Cover image of "The Betrayers," a novel about moral absolutism

I wouldn’t be a very good revolutionary. I’ve always had trouble with moral absolutists — the sort of stiff-necked people who will never budge from their views even when the consequences for others around them will be dire.

Estimated reading time: 2 minutes

The Betrayers is about such a man. Baruch Kotler, a Right-Wing minister in the Israeli cabinet and a hero among the refuseniks who stood up against the anti-Semitism of the USSR, has resigned when the coalition government in which he’s serving has voted to demolish and abandon certain Jewish settlements on Arab land. Kotler takes this step even knowing to a certainty that his enemies will go public with damaging information that could destroy his family.

In The Betrayers, David Bezmozgis follows Kotler and his beautiful young mistress through the Crimea, where they have fled following publication of photos revealing their affair. In Yalta, in a coincidence that is far-fetched beyond belief, Kotler confronts the man whose false accusation sent him to prison in Siberia for 13 years.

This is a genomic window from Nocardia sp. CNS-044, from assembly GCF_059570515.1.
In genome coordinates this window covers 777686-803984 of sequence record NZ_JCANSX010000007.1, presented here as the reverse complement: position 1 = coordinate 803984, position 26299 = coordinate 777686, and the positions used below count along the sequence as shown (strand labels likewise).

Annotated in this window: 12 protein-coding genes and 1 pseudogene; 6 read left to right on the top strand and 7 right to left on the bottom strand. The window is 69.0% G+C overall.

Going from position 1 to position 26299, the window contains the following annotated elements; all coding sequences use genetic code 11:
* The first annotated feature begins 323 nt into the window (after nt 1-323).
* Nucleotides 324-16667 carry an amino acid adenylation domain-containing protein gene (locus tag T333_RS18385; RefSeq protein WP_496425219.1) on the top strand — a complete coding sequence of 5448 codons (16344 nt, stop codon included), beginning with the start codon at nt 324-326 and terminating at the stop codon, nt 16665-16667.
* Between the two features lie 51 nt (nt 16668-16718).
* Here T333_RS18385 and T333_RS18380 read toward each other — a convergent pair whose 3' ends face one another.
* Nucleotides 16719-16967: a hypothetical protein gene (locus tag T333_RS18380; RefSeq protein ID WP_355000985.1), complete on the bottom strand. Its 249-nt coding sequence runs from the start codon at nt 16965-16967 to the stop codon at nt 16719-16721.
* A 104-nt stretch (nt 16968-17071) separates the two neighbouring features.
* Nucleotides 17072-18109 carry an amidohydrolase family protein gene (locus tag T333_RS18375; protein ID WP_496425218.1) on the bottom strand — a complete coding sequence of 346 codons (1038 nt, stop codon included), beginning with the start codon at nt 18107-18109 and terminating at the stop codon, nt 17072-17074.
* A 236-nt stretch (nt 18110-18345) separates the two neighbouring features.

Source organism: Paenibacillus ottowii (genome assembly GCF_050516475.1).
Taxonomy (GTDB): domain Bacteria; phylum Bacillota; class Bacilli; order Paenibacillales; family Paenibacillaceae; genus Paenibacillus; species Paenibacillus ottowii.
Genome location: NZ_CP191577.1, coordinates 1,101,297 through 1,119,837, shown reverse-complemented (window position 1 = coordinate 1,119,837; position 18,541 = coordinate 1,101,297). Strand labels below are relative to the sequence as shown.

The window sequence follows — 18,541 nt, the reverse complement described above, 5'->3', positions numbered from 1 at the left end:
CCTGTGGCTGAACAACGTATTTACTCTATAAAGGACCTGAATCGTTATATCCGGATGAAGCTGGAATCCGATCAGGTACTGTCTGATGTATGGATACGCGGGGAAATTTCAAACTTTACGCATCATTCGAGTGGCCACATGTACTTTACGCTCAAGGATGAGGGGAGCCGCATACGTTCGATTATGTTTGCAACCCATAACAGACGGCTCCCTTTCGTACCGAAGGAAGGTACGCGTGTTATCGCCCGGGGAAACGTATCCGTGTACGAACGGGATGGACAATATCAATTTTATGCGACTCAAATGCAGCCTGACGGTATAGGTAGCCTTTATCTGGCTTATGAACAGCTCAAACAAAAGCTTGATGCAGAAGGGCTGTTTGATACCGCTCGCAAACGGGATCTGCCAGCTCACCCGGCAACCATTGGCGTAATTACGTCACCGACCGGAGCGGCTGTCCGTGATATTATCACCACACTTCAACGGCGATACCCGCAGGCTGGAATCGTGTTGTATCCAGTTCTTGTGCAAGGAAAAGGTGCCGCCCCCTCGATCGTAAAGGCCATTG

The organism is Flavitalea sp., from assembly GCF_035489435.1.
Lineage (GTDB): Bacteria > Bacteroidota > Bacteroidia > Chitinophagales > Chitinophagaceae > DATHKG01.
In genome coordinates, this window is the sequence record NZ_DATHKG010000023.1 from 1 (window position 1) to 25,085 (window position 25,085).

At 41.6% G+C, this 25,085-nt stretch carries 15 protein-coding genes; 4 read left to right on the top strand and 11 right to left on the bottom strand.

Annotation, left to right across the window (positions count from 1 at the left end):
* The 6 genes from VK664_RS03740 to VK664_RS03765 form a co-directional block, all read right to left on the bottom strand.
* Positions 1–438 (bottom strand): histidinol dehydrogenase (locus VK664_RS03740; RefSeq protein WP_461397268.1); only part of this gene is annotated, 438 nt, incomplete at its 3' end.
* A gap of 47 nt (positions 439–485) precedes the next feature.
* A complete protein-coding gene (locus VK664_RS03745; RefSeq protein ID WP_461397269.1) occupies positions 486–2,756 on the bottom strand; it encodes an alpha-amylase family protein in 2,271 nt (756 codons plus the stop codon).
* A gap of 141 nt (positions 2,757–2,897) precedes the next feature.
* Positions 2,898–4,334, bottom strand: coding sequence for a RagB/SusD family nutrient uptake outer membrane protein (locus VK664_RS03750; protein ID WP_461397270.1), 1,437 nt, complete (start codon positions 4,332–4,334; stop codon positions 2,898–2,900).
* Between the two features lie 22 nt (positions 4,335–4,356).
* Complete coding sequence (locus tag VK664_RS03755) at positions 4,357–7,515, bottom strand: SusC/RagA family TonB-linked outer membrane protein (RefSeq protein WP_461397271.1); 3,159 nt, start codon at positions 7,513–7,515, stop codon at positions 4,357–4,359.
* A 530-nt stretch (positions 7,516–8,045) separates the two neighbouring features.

The Betrayers by David Bezmozgis ★★★☆☆

The Betrayers is a talky novel, with the principal characters — even the least educated among them — exchanging nuanced philosophical monologues that conjure up images of the stage: bad plays, not good ones. Though I didn’t enjoy reading this book, I did manage to stick with it to the end for the revealing picture it paints of Russia after the fall of Communism and of Israeli politics.

David Bezmozgis is an award-winning novelist, short story-writer, and filmmaker. He is Canadian but was born in Riga, Latvia. The Betrayers is his second novel.

This book is one of Top 10 great popular novels reviewed on this site.

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